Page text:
Original Author: Rick Johnston, TBZ Co-Founder

Co-Authors: Ben Abram, Ian Bala, Jayson Eljawhary

Editors: Jayson Eljawhary, Luke Tevlin

An underappreciated and often under-coached aspect of pitching is the development of pitchers away from the mound. Most pitchers spend countless hours working on their delivery, adding or removing a pitch within their repertoire, and conditioning their body and mind in the personal development of becoming a successful pitcher. What many pitchers fail to excel at is learning how to field their position once the ball has been put in play – as a pitcher, you must understand that once the ball leaves your hand, you are no longer a pitcher and are as much of a fielder as the other eight players on the diamond. In baseball terms, this type of development is referred to as PFPs.


Pitcher’s Fielding Practice, or PFPs, is a routine of structured practices designed around game situations that will occur throughout the season. Pitchers need to become adept, accountable, and responsible for a multitude of defensive situations on a daily basis. Ideally, as a coach (or pitcher), it is best to ensure that each pitcher has a clear understanding of their role once a ball has been put in play, yet many do not! The concept of PFPs is to create a plan, draft, or blueprint of what each responsibility is based on where the ball is hit and/or where to go with or without the ball.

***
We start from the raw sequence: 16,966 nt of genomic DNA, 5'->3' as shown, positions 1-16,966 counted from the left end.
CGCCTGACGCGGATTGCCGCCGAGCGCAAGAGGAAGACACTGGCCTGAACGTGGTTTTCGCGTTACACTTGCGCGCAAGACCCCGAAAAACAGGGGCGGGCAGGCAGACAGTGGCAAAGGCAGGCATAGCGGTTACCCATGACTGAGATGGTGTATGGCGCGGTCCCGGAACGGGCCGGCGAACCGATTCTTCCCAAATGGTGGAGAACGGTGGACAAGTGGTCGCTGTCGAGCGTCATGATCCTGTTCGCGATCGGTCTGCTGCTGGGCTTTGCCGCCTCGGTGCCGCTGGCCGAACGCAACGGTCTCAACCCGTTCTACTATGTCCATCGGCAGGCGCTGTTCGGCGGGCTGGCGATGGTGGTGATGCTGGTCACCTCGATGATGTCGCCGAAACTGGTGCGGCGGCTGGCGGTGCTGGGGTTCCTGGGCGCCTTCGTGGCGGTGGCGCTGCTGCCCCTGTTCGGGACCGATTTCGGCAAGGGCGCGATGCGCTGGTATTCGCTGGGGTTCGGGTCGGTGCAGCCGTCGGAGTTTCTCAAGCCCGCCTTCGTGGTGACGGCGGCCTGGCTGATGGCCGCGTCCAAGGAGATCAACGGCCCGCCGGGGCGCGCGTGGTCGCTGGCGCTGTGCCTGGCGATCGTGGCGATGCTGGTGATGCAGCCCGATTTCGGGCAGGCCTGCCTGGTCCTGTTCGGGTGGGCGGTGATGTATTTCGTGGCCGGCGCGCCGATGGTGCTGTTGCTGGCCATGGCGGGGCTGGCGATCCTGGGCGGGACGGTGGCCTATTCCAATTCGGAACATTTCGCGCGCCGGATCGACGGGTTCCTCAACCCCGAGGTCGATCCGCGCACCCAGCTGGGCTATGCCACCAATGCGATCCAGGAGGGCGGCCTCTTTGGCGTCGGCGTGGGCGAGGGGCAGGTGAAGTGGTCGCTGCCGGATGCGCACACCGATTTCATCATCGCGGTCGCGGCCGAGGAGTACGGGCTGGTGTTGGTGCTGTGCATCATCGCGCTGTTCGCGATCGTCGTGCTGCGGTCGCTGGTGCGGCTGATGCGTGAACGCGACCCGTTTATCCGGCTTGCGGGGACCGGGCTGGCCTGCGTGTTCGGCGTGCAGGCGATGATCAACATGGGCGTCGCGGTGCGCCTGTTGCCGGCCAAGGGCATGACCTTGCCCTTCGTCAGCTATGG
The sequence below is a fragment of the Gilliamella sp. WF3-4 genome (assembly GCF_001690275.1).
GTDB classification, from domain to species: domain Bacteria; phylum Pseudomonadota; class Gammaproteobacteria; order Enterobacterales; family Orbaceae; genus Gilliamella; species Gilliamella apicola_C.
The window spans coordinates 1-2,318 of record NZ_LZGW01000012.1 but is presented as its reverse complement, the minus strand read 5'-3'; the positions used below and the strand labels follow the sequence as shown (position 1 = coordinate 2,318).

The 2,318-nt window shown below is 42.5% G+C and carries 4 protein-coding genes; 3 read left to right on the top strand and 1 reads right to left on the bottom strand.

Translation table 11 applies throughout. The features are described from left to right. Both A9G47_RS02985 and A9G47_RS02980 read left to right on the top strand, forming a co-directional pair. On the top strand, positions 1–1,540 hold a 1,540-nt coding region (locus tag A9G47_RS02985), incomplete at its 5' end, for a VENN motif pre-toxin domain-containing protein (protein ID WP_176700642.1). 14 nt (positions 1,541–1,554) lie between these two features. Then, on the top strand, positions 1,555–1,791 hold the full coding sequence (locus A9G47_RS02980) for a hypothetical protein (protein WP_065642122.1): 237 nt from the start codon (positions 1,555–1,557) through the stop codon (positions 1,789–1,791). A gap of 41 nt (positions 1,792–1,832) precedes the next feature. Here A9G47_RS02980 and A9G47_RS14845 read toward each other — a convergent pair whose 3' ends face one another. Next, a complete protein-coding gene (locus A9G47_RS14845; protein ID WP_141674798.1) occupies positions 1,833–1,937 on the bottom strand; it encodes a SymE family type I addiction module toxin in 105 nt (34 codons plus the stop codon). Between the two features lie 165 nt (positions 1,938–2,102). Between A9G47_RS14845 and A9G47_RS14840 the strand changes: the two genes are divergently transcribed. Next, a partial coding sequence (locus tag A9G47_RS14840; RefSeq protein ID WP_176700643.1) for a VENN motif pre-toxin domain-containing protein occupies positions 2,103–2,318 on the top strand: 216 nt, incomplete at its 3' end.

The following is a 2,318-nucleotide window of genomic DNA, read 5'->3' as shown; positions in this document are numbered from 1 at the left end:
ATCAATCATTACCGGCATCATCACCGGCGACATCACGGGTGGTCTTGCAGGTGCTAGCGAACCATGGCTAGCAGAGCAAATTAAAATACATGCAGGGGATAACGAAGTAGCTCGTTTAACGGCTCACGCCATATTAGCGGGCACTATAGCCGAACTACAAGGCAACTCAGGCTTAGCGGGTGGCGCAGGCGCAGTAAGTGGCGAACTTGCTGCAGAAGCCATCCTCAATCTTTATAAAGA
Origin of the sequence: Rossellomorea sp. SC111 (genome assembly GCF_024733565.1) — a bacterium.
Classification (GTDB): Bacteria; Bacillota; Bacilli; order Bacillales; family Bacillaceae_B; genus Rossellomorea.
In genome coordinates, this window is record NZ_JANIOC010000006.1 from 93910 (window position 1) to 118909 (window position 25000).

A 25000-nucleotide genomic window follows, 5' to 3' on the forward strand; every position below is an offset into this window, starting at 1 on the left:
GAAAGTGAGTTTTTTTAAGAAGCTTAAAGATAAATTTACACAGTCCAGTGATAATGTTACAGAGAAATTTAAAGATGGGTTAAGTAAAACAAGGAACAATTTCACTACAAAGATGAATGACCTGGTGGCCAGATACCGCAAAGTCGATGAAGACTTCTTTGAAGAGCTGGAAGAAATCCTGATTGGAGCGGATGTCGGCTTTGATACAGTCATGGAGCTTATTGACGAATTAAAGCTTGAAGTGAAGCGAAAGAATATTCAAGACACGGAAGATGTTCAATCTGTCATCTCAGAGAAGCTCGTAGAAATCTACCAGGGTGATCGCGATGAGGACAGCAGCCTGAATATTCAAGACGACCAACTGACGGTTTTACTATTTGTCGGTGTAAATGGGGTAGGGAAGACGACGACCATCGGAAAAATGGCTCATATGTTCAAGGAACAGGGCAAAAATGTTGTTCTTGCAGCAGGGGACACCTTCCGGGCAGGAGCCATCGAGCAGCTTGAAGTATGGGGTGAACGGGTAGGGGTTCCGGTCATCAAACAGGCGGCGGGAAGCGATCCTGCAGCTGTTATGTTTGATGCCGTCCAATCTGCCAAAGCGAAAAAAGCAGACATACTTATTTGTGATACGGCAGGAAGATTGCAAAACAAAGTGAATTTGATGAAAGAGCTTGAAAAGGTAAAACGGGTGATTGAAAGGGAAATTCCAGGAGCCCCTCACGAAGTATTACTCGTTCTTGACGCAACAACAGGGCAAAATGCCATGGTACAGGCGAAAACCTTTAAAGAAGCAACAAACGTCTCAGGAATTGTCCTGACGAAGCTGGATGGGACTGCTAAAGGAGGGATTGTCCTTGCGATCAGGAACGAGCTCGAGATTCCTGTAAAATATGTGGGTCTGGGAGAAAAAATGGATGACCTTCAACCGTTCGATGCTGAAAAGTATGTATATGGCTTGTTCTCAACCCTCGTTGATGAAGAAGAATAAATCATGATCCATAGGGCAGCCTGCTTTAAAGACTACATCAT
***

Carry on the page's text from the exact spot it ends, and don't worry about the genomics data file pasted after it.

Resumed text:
Because PFPs are often taken for granted due to its tedious mundane or boring approach, mental errors are often the leading culprit of physical errors on the mound. Pitchers need to take the approach that every rep they take during their PFP work must be with the utmost focus, intent, and conviction to the task at hand.

A prime example of a failure to focus on fielding as a pitcher would be the Detroit Tigers in the 2006 World Series. In that series, eventually won by the St. Louis Cardinals, the Tigers pitchers committed a total of five errors – yes that is five errors – that had glaring and costly effects on outcomes of games. Here is what former Tigers pitcher Justin Verlander said: “I couldn’t really believe I did it. Being an athlete on the mound is something I’ve prided myself on, getting myself out of jams. I just messed up.”

2006 World Series

Jim Leyland, arguably one of the greatest managers in his era and recent Baseball Hall of Fame inductee, had this to say: “In the American League you don’t handle a lot of bunts and stuff. We knew we were going to do that in this series, so we worked on it during the time frame we were off and quite frankly we didn’t execute it during the World Series. I’m responsible and I accept that responsibility. It’s my job to have my team ready.” This of course was in reference to the difference in playing styles between the American League and National League, when there was no universal designated hitter and therefore the latter league saw more small-ball (bunting) strategies.

The key to what Verlander said was not getting out of the jam, but him saying that he prides himself on “being an athlete” on the mound. Pitchers need to strive to do this – be an athlete, not just a pitcher.